Two European nationals who have joined the Islamic State group issued a video Wednesday in which they threaten Germany. Pictured: A fighter stands over the rubble of a house in a September 2014 video in the militant group's de-facto capital of Raqqa, Syria. Agence France-Presse/Getty Images

In a recent execution video from the Islamic State group, two European nationals claiming to be members of the militant group threaten Germany with attacks as they use assault rifles to kill two men in Palmyra, Syria. In a rare German-language video message, the militants from the group -- which is also known as ISIS or ISIL -- call on their "brothers and sisters" in Europe to join them in Syria or to carry out attacks in their home countries.

The two militants have been identified as German national Abu Amar al-Almani and Austrian fighter Abu Usama al-Gharib, who reportedly served prison time in both Turkey and Austria for his support of al Qaeda, Vocativ reported. They said their call for lone-wolf attacks was to avenge “spilling the blood of Muslims in Afghanistan,” where Germany's government fought alongside a U.S.-led coalition.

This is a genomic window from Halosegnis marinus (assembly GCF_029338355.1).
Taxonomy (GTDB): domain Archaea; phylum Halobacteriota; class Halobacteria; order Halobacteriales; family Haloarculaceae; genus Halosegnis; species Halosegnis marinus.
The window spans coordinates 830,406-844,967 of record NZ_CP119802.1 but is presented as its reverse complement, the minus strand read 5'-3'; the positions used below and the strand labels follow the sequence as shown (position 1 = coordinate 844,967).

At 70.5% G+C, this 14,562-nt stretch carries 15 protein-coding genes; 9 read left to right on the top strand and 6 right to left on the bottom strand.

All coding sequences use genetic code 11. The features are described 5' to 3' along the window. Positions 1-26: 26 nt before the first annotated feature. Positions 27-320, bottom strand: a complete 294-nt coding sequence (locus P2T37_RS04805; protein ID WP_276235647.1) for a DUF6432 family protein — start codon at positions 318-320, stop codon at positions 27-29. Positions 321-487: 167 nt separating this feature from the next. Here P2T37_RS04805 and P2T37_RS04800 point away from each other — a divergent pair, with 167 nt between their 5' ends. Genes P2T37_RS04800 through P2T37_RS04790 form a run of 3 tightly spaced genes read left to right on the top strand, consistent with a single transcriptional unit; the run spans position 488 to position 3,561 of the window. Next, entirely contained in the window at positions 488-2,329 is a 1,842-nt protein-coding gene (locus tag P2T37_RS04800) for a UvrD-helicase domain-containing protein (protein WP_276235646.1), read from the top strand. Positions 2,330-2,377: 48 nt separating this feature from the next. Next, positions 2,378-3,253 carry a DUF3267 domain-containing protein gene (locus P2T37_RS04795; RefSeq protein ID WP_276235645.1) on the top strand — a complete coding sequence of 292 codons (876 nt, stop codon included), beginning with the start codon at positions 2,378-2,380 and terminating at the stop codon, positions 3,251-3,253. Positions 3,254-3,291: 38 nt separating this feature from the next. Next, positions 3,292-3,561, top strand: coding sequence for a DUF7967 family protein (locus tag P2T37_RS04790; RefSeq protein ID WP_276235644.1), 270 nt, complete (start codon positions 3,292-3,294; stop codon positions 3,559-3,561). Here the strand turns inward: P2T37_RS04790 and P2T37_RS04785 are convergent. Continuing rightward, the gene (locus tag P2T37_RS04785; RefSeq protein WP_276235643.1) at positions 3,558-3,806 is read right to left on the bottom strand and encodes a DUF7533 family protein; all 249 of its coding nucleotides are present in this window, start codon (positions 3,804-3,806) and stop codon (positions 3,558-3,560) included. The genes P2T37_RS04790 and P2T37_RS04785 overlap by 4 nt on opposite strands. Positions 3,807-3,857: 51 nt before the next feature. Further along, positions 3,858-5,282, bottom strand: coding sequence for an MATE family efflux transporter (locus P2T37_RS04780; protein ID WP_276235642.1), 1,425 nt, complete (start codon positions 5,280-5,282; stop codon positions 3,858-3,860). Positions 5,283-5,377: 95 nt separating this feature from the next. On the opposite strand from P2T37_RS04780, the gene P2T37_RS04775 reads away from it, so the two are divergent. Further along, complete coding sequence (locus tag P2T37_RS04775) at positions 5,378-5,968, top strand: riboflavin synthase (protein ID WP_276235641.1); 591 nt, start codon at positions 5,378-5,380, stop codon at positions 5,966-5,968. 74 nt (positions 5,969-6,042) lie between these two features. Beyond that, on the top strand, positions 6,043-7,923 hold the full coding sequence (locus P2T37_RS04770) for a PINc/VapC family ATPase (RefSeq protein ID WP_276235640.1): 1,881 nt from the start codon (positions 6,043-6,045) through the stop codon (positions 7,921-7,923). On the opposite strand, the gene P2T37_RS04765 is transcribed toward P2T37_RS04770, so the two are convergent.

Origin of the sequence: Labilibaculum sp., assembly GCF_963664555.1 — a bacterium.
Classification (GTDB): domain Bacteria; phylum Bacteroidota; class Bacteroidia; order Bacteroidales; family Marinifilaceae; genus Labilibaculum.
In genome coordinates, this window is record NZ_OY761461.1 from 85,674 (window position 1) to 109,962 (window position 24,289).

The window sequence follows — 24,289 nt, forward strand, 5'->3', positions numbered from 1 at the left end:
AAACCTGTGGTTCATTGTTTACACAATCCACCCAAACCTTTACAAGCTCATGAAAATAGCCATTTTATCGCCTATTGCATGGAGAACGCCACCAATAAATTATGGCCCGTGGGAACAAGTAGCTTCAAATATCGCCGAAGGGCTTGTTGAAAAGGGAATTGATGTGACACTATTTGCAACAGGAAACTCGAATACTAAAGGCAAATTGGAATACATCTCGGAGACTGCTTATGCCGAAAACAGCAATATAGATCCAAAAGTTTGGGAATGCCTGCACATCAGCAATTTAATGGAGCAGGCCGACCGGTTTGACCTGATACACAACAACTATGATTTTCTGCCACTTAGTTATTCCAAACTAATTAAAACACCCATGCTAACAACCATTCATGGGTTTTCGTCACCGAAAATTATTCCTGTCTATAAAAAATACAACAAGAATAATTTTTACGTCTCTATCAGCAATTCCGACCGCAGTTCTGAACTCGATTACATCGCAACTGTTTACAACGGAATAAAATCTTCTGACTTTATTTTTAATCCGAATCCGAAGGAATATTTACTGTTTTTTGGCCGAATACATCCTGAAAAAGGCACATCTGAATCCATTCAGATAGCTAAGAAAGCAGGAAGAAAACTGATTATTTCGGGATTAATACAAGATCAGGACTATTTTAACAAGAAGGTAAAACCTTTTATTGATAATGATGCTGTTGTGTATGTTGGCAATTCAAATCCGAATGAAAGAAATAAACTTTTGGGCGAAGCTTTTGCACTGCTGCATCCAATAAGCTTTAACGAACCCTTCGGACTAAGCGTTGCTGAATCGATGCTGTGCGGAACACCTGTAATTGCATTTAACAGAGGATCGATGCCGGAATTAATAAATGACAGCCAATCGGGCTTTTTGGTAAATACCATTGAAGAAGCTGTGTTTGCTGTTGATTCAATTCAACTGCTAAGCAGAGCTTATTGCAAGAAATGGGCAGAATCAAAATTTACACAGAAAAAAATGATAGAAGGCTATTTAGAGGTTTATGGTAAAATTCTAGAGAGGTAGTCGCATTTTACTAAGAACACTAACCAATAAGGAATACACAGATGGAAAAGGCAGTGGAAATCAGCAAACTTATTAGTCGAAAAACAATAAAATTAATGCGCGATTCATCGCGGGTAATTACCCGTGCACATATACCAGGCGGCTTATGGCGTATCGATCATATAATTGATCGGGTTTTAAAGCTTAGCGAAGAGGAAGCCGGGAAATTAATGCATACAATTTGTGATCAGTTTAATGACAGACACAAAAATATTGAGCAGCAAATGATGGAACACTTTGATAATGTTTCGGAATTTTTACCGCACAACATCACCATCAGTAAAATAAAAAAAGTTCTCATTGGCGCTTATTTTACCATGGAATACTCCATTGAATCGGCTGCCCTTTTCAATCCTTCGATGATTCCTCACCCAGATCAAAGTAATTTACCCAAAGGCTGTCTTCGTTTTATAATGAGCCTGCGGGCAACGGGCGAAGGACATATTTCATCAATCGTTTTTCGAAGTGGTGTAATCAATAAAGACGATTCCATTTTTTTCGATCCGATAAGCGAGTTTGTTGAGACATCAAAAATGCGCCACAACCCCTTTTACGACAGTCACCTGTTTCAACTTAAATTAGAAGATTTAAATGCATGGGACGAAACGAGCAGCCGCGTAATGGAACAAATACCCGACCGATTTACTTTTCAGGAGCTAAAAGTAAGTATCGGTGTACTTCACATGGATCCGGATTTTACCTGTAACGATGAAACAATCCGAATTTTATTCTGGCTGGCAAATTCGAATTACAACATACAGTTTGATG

Near the end of the video, the militants execute two captives, who they claim were members of Syria's military. The execution is set to a song by Abu Talha al-Almani, a German rapper who formerly went by the name "Deso Dog" and was born Denis Cuspert. He joined the jihadist group in 2012. Al-Amani has appeared in numerous ISIS propaganda videos, including one that featured him holding the severed heads of ISIS opponents, NBC News reported.

Earlier Wednesday morning, a German intelligence official said the country had managed to hinder the flow of fighters into Syria. At least 720 people were believed to be fighting in Syria, the intelligence official told Reuters, though the number could be much higher. This year, significantly fewer German nationals were believed to have traveled to Syria in comparison to 2014.

ISIS draws much of its support in Germany from disaffected people, including homeless youths. The militant group has attracted a number of teenagers from both Europe and the United States. Last month Turkish authorities arrested a 13-year-old German boy who sought to enter Syria through Turkey's southern border.